Wednesday, December 19, 2007

Materialism and Mysticism: The M&M’s of Delusion

Philosophy identifies three important “transcendentals” which form a Trinity of sorts: truth, goodness, and beauty. Perhaps you’ve heard of them. What you may not know, however, is that they are ontologically connected. That means that beauty is rooted in goodness which is in turn rooted in truth. Truth determines what is good and goodness determines what is beautiful. Saints are beautiful because they are good and they are good because they live according to the truth. We act according to what we are.

What’s so wonderful about Catholicism (okay there are way too many things that are wonderful about the Church to limit it to one!) is that she sees things as they really are. This means that it is only in the Catholic Church that you can find the fullness of life. Though you may find some profound truths in other religions, they each miss something terribly important about what it means to be man. This is true of Protestants, pantheists, polytheists, and pig-headed atheists.

Now as the title indicates, I’ve broken the symptoms down into two categories: materialism and mysticism. Both have limited interpretations of reality and humanity. Materialism, in general, stresses the material world around us. Radical materialism rejects the existence of spirit, teaching that reality is only what you can experience with your senses and discoverable through the scientific method. Mysticism, on the other hand, stresses spirituality over the material world. Extreme mysticism rejects the existence of matter, calling it an illusion to be overcome through spiritual enlightenment. This is the reason why science grew predominantly in the Christian West and not in the Orient.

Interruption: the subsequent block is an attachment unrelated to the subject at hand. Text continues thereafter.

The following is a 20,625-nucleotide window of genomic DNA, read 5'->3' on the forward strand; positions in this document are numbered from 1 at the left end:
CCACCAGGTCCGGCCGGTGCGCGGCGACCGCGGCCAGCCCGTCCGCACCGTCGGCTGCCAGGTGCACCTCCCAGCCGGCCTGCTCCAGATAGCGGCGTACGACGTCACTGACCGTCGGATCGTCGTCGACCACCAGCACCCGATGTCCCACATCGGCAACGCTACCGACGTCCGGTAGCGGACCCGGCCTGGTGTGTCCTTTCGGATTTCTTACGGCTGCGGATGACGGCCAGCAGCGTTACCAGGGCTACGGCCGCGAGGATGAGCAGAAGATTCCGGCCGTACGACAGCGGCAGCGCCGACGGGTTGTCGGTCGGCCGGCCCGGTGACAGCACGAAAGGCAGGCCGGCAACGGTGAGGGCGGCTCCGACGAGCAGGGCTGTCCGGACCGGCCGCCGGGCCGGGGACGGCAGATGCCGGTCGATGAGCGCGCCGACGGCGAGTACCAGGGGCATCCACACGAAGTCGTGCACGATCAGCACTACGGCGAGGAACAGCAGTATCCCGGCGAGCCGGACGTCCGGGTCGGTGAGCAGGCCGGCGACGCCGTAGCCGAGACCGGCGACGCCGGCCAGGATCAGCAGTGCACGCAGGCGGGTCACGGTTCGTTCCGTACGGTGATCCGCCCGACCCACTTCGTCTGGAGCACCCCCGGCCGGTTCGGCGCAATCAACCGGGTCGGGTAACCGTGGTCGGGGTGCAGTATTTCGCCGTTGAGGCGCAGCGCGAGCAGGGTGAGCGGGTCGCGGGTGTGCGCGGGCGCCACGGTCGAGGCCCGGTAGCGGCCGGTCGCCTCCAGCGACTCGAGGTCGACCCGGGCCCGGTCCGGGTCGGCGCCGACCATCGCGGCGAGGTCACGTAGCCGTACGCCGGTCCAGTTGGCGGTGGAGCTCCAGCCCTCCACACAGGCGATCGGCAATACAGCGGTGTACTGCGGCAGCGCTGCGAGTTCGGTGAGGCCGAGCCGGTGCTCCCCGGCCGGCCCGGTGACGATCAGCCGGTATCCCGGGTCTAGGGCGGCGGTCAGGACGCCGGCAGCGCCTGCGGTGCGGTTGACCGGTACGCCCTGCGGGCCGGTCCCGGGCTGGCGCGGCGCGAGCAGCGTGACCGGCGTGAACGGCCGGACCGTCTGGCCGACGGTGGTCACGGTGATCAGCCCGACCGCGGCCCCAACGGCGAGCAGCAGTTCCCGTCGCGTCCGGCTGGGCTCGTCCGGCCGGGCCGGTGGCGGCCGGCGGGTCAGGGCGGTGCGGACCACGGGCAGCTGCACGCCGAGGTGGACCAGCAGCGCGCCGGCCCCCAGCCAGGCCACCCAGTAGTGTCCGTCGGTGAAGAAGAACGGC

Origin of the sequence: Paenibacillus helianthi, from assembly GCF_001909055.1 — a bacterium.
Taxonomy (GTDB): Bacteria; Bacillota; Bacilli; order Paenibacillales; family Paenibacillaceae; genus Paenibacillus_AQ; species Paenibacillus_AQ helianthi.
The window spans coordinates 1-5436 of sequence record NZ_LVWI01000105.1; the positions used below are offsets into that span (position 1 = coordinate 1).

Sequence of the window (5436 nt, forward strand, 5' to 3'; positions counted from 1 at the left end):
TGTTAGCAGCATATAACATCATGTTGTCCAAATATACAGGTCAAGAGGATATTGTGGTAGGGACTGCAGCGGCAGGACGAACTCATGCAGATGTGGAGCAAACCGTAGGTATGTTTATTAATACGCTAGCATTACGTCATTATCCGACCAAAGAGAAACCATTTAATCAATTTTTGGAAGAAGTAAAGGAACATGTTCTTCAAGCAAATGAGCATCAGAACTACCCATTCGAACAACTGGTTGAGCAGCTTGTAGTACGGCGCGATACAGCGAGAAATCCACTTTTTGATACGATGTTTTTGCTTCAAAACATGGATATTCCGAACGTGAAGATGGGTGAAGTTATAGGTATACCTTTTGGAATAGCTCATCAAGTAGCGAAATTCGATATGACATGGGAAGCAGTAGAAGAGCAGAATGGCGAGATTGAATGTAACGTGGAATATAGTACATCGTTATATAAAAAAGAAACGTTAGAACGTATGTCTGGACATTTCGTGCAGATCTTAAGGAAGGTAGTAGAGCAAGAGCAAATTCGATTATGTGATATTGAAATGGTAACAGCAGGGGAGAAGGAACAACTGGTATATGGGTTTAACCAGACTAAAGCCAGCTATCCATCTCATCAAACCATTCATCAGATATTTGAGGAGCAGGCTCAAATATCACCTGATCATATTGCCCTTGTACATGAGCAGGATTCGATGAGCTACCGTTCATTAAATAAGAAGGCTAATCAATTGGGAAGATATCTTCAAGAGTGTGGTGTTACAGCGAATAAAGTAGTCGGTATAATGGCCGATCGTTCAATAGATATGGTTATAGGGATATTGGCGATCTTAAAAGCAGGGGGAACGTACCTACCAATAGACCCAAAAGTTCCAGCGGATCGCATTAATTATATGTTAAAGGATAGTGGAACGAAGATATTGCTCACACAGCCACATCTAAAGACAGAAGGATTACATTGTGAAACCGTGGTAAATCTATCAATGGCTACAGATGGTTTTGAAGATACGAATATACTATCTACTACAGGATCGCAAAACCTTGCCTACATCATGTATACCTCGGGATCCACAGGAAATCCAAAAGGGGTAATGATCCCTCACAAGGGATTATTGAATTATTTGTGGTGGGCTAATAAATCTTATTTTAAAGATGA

Catholicism sees and unites both matter and spirit because both are good in themselves and both make up the nature of man. Our divided world has attempted to divorce faith and reason. Atheists sided with “reason alone” while Protestants sided with “faith alone” – neither has the slightest idea of what faith and reason truly are! The late John Paul II described faith and reason as the two
wings of a bird flying upwards toward God. Materialists and spiritual mystics are grounded to the earth, not chained down by God but wounded rather by their own self-mutilation.

Catholicism sees the truths of reality. Everything else sees partial truths and delusions.

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